LAS VEGAS, Dec. 17, 2018 /PRNewswire/ --
What: Young Innovators to Watch Awards Ceremony at CES ® 2019
Now in its fifth year, the Young Innovators to Watch (YITW) awards ceremony is an experience of a lifetime for kids between the ages of 13-18 who are passionate about tech and have developed and submitted new and innovative ideas tackling health, societal, computer science, and educational challenges.
In the five years since YITW was launched, our winners have continued their commitment to the sciences, going on to Ivy League schools, launching projects, obtaining patents, and starting companies. The 2019 YITW winners were selected by judges from academia, venture capital, and product development. The kids who win are flown to CES in Las Vegas to "see their future," accept their awards, tour CES in a curated way, and speak at Living in Digital Times' Digital Health Dinner.
When & Where: January 10, 2019; LVCC, N257 at 10:30 AM
Who: The Young Innovators to Watch Awards Winners:
Backen: Tomorrow's learning system was built by a student today. Jerry Qu, 17, (Unionville High School, Markham, Ontario, Canada) created Backen using Tensorflow, Microsoft Azure, and various APIs, all connected in Python. The system uses machine learning to automatically tag keywords in research papers, and recommends and suggests relevant articles, the first step towards a universal knowledge bank.
HICCUP: At 17, Lyron Co Ting Keh (Crescenta Valley High School, La Crescenta, CA), is already hard at work in one of the most prestigious cancer labs, the Alizadeh Lab (Stanford Medicine, Division of Oncology). He works on algorithms to help research in "Cancer of Unknown Primary" (CUP) where he designed and trained a robust and cost-effective machine learning model to carry out non-invasive CUP classifications from cell-free DNA (cfDNA).
HotSpot: HotSpot is a peer-to-peer Wifi network created on the blockchain that allows you to make money from sharing your hotspot. Born out of a During a Wifi-challenged visit in Berlin, 17-year olds Vishanth Thangavelautham and Tahla Atta (R.H. King Academy, Toronto, Canada) didn't want to waste $20 on an Uber and took the train, but they didn't have Wifi and didn't know how to navigate. They only needed Wifi for 10 minutes so why buy a different SIM card? Should they not be able to just pay to use someone else's network for five or ten minutes?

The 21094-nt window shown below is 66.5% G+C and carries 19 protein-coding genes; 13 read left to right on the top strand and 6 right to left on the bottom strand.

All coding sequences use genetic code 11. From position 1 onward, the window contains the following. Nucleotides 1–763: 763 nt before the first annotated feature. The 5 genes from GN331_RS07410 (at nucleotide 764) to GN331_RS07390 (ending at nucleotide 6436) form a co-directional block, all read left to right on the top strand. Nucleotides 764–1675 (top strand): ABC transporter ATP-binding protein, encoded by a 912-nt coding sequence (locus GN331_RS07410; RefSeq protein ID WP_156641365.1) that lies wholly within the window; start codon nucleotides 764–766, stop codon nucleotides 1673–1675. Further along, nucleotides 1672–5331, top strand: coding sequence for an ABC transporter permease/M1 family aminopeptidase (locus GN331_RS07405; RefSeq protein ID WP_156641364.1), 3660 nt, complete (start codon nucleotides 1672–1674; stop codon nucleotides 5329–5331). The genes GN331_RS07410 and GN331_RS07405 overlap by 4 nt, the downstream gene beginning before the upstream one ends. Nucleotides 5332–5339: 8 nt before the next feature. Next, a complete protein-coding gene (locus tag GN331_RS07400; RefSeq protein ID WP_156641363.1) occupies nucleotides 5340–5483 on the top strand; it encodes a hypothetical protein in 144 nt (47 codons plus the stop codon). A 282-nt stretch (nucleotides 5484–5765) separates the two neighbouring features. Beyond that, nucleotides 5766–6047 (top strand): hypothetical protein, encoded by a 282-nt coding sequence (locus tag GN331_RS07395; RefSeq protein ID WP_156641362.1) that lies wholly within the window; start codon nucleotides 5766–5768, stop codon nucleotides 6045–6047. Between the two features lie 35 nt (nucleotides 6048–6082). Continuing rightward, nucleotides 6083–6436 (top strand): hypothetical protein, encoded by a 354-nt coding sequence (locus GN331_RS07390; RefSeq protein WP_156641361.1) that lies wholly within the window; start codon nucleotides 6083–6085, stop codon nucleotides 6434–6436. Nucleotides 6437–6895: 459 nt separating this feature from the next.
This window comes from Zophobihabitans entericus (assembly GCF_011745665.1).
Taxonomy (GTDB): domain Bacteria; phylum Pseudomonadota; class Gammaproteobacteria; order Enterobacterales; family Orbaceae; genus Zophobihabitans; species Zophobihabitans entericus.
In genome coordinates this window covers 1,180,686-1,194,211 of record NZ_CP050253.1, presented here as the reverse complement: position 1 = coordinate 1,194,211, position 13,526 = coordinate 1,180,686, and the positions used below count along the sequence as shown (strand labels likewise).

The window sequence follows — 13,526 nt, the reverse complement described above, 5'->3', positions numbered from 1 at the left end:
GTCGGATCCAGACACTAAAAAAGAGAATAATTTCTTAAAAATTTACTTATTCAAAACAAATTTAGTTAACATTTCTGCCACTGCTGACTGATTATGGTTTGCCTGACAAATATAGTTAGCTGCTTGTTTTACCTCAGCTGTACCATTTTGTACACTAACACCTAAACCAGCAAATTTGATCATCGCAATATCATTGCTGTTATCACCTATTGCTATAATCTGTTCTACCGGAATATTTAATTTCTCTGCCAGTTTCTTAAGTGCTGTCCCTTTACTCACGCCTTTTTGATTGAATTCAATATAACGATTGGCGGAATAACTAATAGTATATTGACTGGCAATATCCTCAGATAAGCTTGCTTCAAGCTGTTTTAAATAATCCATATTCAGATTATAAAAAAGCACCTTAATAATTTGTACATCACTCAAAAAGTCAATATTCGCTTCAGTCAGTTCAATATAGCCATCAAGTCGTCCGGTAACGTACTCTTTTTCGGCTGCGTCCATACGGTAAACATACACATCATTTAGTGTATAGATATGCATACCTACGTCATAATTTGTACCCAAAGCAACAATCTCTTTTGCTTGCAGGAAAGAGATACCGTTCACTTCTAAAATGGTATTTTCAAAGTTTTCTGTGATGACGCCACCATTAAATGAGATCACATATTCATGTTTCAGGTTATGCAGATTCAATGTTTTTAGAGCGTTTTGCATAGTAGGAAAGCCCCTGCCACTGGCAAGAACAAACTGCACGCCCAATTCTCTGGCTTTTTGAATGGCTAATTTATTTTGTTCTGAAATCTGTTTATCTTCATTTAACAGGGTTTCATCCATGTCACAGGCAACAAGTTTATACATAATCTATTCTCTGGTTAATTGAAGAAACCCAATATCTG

Lumen: Kumaran Akilan, 18, and Archishman Sravankumar, 17, (Cupertino High School, Cupertino, CA) have devised a promising algorithm for detecting early onset of Alzheimer's Disease via retinal scan. They've been working with data sets supplied from a Belfast University, creating a completely autonomous algorithm. Along with a team of mentors in the fields of ophthalmology and computer science, they hope to fulfill the promise of a low-cost, non-invasive early detection test.
Quantum Vector: Tanisha Bassan, 17, (St. Robert Catholic High School, Richmond Hill, Ontario, Canada) is leveraging quantum machine learning using IBM's Qiskit software to run a quantum support vector machine kernel algorithm. Support vector machines, she says, help computers classify different types of objects (cats & dogs) and can project complex data structures into higher dimensions for accurate classification.
Why: If you're a journalist following the future of technology and want to learn more about the Young Innovators to Watch awards and the winners, we can connect you with Living in Digital Times founder Robin Raskin, and can introduce you to the young innovators who won this year's awards as well as past recipients.
SOURCE Living in Digital Times